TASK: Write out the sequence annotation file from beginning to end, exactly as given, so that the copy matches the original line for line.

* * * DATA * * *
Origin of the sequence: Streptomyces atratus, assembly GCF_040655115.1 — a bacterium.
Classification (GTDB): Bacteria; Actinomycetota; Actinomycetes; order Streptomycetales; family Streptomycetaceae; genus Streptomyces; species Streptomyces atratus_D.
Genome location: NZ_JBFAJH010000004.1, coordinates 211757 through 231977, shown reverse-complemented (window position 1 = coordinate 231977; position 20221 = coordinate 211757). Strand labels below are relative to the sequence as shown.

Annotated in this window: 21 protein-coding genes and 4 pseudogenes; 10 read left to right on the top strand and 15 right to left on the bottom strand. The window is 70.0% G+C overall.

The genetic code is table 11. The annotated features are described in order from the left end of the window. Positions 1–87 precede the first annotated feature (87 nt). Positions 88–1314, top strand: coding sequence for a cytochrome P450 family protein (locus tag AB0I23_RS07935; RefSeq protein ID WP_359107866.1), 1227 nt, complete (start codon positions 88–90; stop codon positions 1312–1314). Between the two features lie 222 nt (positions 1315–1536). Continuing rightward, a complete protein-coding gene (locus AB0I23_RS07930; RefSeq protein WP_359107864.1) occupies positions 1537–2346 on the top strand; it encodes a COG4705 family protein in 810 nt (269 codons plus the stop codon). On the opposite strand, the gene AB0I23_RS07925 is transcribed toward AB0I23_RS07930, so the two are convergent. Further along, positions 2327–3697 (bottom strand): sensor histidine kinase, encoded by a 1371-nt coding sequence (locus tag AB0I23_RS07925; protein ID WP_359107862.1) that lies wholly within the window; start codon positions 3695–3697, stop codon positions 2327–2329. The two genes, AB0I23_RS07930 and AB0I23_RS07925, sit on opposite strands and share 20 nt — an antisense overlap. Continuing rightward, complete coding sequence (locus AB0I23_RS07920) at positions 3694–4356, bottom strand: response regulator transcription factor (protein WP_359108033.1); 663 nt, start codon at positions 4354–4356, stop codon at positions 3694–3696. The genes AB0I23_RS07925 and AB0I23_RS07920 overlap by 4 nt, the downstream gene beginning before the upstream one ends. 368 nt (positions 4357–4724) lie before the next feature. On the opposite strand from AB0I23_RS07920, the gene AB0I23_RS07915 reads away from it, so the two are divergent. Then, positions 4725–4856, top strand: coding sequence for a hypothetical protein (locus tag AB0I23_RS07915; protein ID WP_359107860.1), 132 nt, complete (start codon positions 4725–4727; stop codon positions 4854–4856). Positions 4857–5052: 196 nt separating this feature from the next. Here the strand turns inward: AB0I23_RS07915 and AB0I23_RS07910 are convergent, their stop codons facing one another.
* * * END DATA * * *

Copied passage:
Origin of the sequence: Streptomyces atratus, assembly GCF_040655115.1 — a bacterium.
Classification (GTDB): Bacteria; Actinomycetota; Actinomycetes; order Streptomycetales; family Streptomycetaceae; genus Streptomyces; species Streptomyces atratus_D.
Genome location: NZ_JBFAJH010000004.1, coordinates 211757 through 231977, shown reverse-complemented (window position 1 = coordinate 231977; position 20221 = coordinate 211757). Strand labels below are relative to the sequence as shown.

Annotated in this window: 21 protein-coding genes and 4 pseudogenes; 10 read left to right on the top strand and 15 right to left on the bottom strand. The window is 70.0% G+C overall.

The genetic code is table 11. The annotated features are described in order from the left end of the window. Positions 1–87 precede the first annotated feature (87 nt). Positions 88–1314, top strand: coding sequence for a cytochrome P450 family protein (locus tag AB0I23_RS07935; RefSeq protein ID WP_359107866.1), 1227 nt, complete (start codon positions 88–90; stop codon positions 1312–1314). Between the two features lie 222 nt (positions 1315–1536). Continuing rightward, a complete protein-coding gene (locus AB0I23_RS07930; RefSeq protein WP_359107864.1) occupies positions 1537–2346 on the top strand; it encodes a COG4705 family protein in 810 nt (269 codons plus the stop codon). On the opposite strand, the gene AB0I23_RS07925 is transcribed toward AB0I23_RS07930, so the two are convergent. Further along, positions 2327–3697 (bottom strand): sensor histidine kinase, encoded by a 1371-nt coding sequence (locus tag AB0I23_RS07925; protein ID WP_359107862.1) that lies wholly within the window; start codon positions 3695–3697, stop codon positions 2327–2329. The two genes, AB0I23_RS07930 and AB0I23_RS07925, sit on opposite strands and share 20 nt — an antisense overlap. Continuing rightward, complete coding sequence (locus AB0I23_RS07920) at positions 3694–4356, bottom strand: response regulator transcription factor (protein WP_359108033.1); 663 nt, start codon at positions 4354–4356, stop codon at positions 3694–3696. The genes AB0I23_RS07925 and AB0I23_RS07920 overlap by 4 nt, the downstream gene beginning before the upstream one ends. 368 nt (positions 4357–4724) lie before the next feature. On the opposite strand from AB0I23_RS07920, the gene AB0I23_RS07915 reads away from it, so the two are divergent. Then, positions 4725–4856, top strand: coding sequence for a hypothetical protein (locus tag AB0I23_RS07915; protein ID WP_359107860.1), 132 nt, complete (start codon positions 4725–4727; stop codon positions 4854–4856). Positions 4857–5052: 196 nt separating this feature from the next. Here the strand turns inward: AB0I23_RS07915 and AB0I23_RS07910 are convergent, their stop codons facing one another.